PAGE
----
Foodservice by Design

Team members from Profitality-Labor Guru discuss how industrial engineering can be applied to the foodservice industry.


What if You Build it and They Don’t Come?

Oftentimes in the restaurant industry, we find ourselves laser-focused on the task at hand. It’s a good idea to lift our heads, on occasion, and take a look around at other industries as they can teach us plenty, too. One specific story that piqued my interest as of late is the saga surrounding WeWork.

The co-working company was successful and on the rise in 2018; it would eventually hit a $47.5-billion-dollar valuation in January 2019. By all accounts, many people felt there was a bright future for co-working companies like this one. This led WeWork to begin growing very quickly, looking for locations in major cities across the globe. The company sought support from blue-chip investors such as Benchmark as well as major Wall Street banks, like JP Morgan Chase, as this Reuters story notes. WeWork’s leadership really believed that if the company continued to build them, that organizations and individuals would continue to come to their shared office spaces.

Unfortunately for WeWork, after spending so much money to build out this multicontinental network, the global market for office spaces took a dive. WeWork did, indeed, build it but the customers stopped coming. As of early November (of this year?), WeWork filed for Chapter 11 bankruptcy protection.

What does this cautionary tale have to do with designing restaurant prototypes? Well, as it turns out, plenty.

When restaurant designers and decision-makers think about building a new prototype for their brands, oftentimes, their instincts lead them to taking an approach that yields big and flashy results. This comes from an often misguided goal of trying to position the new prototype to have the capacity to do 200% more business than the current prototype. But that may not be the best approach, as it often leads to empty spaces in the restaurant or overspending in construction costs.

When developing a new restaurant prototype, don’t let feelings be the basis of your design. Rather, use data to drive the design. Most restaurant concepts will have historical performance data such as past sales information, ranging from hourly to weekly, relative to the size of restaurants, number of seats and tables, revenue mix, etc. Let this data be your guide when projecting how the business may perform in the future.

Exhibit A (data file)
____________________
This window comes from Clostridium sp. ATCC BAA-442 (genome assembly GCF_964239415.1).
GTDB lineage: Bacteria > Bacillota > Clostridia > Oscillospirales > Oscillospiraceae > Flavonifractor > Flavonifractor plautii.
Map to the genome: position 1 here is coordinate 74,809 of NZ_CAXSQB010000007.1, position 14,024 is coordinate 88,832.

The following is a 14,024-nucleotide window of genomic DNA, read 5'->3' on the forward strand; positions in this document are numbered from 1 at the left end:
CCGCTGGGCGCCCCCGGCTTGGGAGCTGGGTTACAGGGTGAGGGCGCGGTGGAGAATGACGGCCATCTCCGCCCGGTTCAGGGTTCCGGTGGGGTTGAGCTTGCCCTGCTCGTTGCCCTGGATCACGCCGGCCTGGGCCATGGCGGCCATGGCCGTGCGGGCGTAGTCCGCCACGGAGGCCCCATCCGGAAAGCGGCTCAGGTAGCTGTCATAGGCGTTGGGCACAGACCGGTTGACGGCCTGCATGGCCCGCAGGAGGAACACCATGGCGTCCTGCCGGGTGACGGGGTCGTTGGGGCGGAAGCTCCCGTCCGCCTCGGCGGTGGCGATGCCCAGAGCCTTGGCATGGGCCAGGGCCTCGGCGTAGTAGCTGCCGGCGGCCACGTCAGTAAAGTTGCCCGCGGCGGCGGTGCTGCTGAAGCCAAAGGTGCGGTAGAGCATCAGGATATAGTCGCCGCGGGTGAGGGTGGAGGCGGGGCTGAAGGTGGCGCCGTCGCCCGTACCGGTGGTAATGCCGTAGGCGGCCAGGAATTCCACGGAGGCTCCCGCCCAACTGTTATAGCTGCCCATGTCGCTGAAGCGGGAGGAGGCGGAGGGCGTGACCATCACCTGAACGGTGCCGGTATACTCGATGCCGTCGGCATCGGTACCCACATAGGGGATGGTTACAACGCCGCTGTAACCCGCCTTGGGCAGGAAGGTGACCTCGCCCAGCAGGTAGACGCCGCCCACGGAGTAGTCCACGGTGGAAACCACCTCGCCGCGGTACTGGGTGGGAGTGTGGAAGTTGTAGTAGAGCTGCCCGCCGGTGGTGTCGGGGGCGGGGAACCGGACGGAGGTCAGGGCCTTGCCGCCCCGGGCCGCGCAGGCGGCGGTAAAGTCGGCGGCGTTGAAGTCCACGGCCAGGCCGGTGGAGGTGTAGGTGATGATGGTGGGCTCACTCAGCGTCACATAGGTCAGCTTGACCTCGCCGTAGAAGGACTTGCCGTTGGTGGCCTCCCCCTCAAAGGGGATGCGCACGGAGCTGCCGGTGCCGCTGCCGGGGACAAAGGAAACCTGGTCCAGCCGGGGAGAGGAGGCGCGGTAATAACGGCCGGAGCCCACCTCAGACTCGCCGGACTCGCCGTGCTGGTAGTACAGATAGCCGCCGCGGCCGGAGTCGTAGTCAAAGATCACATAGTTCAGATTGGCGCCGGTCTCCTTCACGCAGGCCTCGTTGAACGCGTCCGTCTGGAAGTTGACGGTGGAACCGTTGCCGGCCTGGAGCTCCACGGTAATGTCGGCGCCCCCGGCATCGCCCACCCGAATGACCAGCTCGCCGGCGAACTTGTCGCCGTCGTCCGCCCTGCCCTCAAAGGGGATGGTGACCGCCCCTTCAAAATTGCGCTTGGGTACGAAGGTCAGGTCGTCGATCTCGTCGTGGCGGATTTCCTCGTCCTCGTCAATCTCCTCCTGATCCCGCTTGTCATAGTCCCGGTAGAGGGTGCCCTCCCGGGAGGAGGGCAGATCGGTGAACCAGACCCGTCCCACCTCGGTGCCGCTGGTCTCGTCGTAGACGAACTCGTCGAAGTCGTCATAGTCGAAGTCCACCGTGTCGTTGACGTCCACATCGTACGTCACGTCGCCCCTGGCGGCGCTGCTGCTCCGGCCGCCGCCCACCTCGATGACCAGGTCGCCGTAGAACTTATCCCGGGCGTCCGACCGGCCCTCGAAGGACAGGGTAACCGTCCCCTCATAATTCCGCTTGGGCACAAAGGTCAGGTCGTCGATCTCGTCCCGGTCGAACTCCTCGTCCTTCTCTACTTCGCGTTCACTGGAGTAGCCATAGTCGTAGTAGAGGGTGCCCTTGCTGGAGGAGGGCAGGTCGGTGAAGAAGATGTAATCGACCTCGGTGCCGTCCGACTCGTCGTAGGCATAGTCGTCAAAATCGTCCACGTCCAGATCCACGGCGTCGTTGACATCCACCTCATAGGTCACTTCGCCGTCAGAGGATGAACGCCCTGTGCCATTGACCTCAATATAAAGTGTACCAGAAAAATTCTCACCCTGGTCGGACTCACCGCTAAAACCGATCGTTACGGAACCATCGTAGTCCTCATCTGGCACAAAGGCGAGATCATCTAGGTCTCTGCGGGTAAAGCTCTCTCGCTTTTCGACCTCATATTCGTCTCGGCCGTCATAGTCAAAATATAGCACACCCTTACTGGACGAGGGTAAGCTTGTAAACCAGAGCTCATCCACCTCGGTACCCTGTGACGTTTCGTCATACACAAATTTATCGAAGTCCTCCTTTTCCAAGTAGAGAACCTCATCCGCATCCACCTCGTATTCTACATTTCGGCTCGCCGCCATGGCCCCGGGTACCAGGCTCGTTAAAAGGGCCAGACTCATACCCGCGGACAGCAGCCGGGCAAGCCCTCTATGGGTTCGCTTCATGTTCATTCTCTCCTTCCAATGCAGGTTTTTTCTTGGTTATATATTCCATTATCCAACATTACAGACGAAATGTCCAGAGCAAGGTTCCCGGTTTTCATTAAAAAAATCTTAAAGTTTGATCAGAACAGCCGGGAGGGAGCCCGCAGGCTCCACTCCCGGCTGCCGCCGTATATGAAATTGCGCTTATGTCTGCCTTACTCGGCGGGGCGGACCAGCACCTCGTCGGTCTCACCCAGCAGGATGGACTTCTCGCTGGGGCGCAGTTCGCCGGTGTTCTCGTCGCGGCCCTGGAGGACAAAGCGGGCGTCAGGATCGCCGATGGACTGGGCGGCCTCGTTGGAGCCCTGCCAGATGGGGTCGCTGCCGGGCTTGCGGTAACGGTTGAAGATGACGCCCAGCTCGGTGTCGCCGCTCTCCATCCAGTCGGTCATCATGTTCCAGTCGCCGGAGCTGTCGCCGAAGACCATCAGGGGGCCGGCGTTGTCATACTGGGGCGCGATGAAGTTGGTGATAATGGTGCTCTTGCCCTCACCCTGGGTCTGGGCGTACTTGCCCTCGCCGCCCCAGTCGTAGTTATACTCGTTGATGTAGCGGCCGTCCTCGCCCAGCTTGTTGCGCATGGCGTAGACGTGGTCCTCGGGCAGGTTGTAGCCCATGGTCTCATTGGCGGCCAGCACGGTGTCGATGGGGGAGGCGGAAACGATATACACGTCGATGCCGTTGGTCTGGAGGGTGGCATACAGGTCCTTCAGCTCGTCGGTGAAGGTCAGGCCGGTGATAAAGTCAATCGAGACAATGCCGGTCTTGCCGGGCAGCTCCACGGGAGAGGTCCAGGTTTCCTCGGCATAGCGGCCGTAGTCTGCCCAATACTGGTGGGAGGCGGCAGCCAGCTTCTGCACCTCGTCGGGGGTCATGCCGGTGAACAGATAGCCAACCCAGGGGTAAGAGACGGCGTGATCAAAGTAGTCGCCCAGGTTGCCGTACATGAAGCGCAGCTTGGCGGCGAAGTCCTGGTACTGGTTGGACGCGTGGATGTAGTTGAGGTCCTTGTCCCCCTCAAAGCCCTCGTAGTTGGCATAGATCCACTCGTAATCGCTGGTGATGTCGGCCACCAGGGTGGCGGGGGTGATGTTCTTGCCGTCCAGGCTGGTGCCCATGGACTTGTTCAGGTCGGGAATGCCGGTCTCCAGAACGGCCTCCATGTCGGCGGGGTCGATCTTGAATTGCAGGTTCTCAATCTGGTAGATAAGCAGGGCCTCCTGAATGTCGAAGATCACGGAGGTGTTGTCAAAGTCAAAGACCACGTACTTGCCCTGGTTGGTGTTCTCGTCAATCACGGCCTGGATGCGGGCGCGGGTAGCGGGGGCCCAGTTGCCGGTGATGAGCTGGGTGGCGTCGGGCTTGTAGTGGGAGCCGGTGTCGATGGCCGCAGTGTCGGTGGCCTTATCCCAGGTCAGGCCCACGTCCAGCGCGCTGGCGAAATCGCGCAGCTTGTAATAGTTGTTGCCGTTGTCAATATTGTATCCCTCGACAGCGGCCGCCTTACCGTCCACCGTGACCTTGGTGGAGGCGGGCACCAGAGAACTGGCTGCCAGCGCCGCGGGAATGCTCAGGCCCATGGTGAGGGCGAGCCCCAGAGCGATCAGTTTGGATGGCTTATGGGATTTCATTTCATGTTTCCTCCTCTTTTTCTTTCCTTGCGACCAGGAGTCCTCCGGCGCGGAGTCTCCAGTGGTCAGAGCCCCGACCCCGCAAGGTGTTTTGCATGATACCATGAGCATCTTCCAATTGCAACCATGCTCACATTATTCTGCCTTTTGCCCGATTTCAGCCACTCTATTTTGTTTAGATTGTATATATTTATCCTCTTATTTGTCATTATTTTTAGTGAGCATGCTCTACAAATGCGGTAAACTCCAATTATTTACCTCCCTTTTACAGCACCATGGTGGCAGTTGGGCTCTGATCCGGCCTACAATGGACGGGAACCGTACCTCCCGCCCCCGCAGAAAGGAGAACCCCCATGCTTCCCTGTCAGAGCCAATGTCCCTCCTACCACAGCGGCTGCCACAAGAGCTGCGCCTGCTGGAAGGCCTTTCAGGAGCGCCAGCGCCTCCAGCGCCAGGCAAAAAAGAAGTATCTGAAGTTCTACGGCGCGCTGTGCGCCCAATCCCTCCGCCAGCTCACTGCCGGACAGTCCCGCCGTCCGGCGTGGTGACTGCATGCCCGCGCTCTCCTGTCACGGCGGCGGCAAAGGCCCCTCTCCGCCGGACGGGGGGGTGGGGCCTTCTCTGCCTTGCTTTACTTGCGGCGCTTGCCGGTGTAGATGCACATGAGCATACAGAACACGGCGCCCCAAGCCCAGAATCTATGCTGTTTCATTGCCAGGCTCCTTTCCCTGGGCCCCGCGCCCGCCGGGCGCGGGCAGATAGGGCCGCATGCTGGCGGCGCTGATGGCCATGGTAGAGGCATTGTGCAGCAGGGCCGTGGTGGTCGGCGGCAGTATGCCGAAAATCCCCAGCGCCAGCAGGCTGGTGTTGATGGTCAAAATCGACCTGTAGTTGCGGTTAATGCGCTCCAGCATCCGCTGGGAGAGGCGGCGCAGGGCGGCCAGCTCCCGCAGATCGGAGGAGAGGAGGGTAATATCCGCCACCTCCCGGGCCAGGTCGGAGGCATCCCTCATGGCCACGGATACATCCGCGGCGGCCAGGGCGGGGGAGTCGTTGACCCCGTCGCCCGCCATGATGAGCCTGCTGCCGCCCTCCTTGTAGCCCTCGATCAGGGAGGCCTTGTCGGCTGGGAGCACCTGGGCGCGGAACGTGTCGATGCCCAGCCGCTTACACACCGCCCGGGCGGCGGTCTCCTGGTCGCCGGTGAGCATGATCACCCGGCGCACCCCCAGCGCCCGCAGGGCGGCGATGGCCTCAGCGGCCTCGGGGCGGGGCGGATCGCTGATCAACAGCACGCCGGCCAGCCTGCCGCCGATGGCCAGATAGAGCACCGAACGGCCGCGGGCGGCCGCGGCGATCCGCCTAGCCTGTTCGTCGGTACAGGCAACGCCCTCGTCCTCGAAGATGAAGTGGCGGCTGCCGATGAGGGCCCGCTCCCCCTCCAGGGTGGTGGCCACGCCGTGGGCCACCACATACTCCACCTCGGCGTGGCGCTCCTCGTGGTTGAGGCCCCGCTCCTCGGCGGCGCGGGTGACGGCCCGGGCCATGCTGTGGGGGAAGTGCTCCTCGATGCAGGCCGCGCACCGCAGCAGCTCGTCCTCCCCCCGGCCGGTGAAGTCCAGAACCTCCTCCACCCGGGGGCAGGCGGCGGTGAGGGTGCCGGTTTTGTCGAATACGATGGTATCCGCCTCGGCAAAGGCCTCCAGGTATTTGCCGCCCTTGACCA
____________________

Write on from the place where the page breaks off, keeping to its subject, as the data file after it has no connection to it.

For example, if the current average unit volume of a concept’s portfolio is $2.5 million, then building a facility to do $7 million in annual volume may be an exercise in overbuilding, overspending, and other overabundances.

Looking at the following data table, a concept may be able to discover relationships among the different sales periods, identifying point estimators for expected peak periods. The table below is an example, highlighting for different annual sales (AUV), what some of the expected busier weeks, days, and half-hours will be:

graph foodservice by design

Letting data like this guide your decision making can help prevent overspending on larger-than-necessary builds, especially if a concept aims to develop a prototype that can achieve 200% more than current sales levels.

Combine this type of data with cook times, item velocities, revenue-center goals, party and transaction sizes, and other assumptions for the new prototype to calculate the resources necessary to execute during expected peak periods. This will provide minimum, and to a certain degree, maximum, design constraints to be cognizant of as the new building takes shape. The number of tables and seats drives the dining room size, the number of (pieces of) line equipment drives the line size, and the size of the storage areas, from coolers and freezers to dry, drives the size of the back of house.

With data, and the right use of data, designers can develop the optimum size, and flexibility, of the new prototype. The designer can add flexible seating in the dining room or additional space in the front-of-house, or kitchen, for critical areas that are nearing their capacity. Whichever the case may be, data can help curb the enthusiasm for overabundance when it comes to designing new buildings, especially with how costly constructing a new building has become.